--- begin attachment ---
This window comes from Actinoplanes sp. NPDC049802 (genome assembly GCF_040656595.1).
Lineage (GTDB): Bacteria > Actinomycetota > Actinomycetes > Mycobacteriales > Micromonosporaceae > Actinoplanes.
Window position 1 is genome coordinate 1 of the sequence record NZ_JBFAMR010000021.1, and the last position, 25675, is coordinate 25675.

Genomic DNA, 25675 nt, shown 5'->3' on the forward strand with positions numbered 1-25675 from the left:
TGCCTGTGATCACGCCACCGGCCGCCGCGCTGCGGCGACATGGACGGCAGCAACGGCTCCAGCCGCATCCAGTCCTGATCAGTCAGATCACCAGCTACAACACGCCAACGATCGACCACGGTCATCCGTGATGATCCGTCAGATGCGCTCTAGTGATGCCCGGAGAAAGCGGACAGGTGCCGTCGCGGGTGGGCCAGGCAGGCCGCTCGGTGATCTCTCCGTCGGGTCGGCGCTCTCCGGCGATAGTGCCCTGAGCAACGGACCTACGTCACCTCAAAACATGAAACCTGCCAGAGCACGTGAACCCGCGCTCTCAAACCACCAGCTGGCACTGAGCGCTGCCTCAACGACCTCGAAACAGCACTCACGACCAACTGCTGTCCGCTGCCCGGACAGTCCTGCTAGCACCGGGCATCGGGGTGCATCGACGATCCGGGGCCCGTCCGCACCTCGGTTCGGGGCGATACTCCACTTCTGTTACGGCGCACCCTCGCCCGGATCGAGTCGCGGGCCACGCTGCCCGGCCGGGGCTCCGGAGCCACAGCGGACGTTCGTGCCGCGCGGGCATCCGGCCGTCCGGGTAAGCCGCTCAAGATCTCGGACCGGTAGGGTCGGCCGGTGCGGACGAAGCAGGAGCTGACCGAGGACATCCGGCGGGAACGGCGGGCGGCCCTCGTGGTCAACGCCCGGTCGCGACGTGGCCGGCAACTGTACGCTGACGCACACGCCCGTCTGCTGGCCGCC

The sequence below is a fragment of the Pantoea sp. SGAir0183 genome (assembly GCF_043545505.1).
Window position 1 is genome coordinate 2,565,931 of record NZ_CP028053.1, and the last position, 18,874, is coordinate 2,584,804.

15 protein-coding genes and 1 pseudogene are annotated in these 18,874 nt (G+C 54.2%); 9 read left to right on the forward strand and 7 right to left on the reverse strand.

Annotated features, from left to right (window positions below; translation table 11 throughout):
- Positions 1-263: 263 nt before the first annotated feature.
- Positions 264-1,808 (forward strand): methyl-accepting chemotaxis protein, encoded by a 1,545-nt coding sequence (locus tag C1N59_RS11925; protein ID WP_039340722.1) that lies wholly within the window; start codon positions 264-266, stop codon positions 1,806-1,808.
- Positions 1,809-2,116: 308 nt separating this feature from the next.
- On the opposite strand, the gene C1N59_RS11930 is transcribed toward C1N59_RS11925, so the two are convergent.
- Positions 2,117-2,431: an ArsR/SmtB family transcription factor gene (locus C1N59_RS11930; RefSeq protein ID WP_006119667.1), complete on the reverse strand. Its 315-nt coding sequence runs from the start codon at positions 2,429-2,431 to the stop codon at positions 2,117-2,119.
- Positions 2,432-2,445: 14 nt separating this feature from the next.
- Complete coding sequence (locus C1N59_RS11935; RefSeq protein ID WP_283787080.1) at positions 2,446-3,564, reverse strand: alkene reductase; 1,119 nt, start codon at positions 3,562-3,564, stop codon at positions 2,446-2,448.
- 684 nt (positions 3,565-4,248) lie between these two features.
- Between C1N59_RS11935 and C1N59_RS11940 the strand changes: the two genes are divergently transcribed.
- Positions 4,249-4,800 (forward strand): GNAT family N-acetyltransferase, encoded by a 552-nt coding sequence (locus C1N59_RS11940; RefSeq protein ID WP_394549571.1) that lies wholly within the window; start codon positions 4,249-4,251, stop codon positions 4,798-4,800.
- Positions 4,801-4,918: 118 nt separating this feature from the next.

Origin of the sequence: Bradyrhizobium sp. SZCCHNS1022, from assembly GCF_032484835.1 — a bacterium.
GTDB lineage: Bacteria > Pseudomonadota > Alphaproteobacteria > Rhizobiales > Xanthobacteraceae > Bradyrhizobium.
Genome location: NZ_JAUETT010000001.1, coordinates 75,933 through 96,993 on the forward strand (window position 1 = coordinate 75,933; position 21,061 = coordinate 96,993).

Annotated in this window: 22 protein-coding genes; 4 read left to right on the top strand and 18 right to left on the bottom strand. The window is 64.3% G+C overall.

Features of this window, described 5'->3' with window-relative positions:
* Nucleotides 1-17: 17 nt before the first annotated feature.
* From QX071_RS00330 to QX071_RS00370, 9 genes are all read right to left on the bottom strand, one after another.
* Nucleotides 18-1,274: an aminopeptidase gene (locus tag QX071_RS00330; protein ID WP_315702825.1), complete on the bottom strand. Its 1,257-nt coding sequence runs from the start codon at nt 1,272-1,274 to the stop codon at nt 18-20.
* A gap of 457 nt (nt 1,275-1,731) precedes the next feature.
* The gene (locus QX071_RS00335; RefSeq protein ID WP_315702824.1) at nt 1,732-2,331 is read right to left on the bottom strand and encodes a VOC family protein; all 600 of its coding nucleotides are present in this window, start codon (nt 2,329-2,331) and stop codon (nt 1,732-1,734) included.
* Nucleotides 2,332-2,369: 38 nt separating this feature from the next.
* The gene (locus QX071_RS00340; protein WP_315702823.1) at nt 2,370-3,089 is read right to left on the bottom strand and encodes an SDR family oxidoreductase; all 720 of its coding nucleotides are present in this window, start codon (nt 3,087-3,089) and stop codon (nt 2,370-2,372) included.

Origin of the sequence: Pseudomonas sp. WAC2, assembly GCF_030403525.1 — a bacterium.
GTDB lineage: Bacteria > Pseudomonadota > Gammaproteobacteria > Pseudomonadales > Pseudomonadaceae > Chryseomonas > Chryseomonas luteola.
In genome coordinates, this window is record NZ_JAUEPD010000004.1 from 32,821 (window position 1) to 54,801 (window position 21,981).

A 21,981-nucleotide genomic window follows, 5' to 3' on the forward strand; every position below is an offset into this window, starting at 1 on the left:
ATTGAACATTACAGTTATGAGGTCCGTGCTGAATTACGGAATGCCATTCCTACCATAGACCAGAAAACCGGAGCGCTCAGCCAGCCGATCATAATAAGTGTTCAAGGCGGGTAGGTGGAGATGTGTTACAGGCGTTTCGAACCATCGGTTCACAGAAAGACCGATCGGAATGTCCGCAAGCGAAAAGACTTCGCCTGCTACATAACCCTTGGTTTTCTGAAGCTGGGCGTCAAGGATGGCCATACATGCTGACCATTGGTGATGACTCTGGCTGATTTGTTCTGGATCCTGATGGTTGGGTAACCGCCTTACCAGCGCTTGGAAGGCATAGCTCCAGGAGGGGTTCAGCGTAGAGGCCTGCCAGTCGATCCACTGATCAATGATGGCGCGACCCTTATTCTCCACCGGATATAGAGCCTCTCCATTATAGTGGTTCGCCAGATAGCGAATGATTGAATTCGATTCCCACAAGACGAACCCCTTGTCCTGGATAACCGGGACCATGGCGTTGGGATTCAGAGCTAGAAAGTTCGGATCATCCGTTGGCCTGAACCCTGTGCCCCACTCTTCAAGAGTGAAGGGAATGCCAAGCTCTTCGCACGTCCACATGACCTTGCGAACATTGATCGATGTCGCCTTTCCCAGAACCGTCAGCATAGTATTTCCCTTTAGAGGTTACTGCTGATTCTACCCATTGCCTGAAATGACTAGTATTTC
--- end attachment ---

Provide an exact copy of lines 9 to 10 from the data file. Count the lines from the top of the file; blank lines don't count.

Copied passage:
Annotated features, from left to right (window positions below; translation table 11 throughout):
- Positions 1-263: 263 nt before the first annotated feature.